DEP says Warwick Twp. violated testing regs, but tap water is fine

By on May 18, 2016
Dan Zimmerman, Warwick Township Manager and WTWA assistant secretary, admitted the WTMA in 2010 reused several sample sites, including tests of his own home and the homes of others associated with the township, “due to not having enough reserve sample sites. Photo by Patrick Burns

Dan Zimmerman, Warwick Township Manager and WTMA assistant secretary, admitted the WTMA in 2010 reused several sample sites, including tests of his own home and the homes of others associated with the township, “due to not having enough reserve sample sites. Photo by Patrick Burns

Warwick Township officials found themselves in hot water Tuesday while discussing errors in copper-lead testing procedures submitted to the state in 2010 and 2013.

The Warwick Township Municipal Authority received a notice of violation letter dated March 17 from the Pennsylvania Department of Environmental Protection.

The DEP generated a similar letter to Lititz Borough dated the same day.

The letter, while citing clear violations of water sampling rules in tests in 2010 and 2013, does not suggest water from either source — Lititz or Rothsville — failed to meet DEP-EPA water standards.

Warwick Township Manager Dan Zimmerman, who is also WTMA assistant secretary, admitted the WTMA in 2010 reused several sample sites, including tests of his own home and the homes of others associated with the township “due to not having enough reserve sample sites.”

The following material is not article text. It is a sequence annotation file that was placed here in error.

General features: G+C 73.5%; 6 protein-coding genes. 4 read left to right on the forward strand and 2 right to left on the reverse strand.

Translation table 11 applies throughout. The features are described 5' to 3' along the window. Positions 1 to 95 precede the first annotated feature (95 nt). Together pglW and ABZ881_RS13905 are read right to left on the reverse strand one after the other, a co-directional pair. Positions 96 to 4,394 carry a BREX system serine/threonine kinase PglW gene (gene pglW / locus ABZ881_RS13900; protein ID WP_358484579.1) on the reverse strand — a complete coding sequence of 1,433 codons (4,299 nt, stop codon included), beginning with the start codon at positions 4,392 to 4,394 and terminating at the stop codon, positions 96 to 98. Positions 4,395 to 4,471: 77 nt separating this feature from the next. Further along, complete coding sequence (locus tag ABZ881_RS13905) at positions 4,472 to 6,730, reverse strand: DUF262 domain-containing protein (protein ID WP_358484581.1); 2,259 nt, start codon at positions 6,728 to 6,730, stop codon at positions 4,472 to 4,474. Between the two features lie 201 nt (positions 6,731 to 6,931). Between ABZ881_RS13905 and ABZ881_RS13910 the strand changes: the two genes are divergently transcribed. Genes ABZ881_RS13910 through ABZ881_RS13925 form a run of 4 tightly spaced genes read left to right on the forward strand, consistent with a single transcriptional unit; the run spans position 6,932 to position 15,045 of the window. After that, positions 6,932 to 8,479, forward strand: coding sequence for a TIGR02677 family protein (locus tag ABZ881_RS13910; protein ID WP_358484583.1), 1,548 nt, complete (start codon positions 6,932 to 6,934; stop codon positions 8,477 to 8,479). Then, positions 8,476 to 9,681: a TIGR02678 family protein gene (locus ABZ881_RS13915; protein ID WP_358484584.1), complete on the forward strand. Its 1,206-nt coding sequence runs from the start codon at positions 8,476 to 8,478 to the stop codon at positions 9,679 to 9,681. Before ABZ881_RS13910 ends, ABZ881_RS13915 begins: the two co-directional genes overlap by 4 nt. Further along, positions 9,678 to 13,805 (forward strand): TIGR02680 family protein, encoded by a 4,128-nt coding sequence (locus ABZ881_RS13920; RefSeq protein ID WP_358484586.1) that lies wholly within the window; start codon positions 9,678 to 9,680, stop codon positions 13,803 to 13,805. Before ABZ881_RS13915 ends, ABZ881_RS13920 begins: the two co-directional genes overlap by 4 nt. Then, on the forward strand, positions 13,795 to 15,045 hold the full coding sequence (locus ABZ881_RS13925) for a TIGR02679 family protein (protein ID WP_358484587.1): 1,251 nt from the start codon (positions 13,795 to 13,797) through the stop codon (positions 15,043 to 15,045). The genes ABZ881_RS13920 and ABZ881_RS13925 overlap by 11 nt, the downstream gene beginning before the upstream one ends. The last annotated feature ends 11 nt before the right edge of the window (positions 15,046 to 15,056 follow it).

Zimmerman, who spoke at Tuesday’s WTMA meeting, said officials believed they were within DEP guidelines when they used multiple samples.

He informed the DEP that WTMA had communicated with the department and had its approval to use multiple testing. However, he said there are no documents to support the assertion.

“We picked homes that were willing to volunteer and be sampled,” Zimmerman said. “I can’t go in (homes) and make people sample.”

John Repetz, DEP spokesman, said municipalities have complained about the difficulty in finding homeowners willing to voluntarily participate in the sampling and self-testing .

“Some systems have expressed to DEP their inability to obtain the required number of voluntary participants to provide samples,” Repetz noted in an e-mail.

Reasons for not wanting to participate vary, he said.

“Two of the most common reasons are residents do not want their information to become public and they do not want to be inconvenienced,” Repetz noted.

DEP guidelines use population numbers and previous testing quality results to determine how many homes need to be tested.

It also requires that officials seek “high risk” (Tier 1) homes of any age with known lead service lines or pipes, or homes built between 1982-85 that have copper pipes with lead solder, for testing.

The DEP mandated that tap water be tested for lead and copper in 1993, known as the Lead and Copper Rule, LCR.

Zimmerman, who said his home has copper pipes, noted that Warwick’s public water system dates back only five decades and has no lead issues at its source.

“Given the newness of the WTMA water system, which began providing water service in the late 1970s, there are no known lead pipes or service lines in the WTMA system,” he said.

Due to this, the only way a WTMA customer could be a Tier 1 classification is if their home contains copper pipes with lead solder installed after 1982 but before Jan. 6, 1991.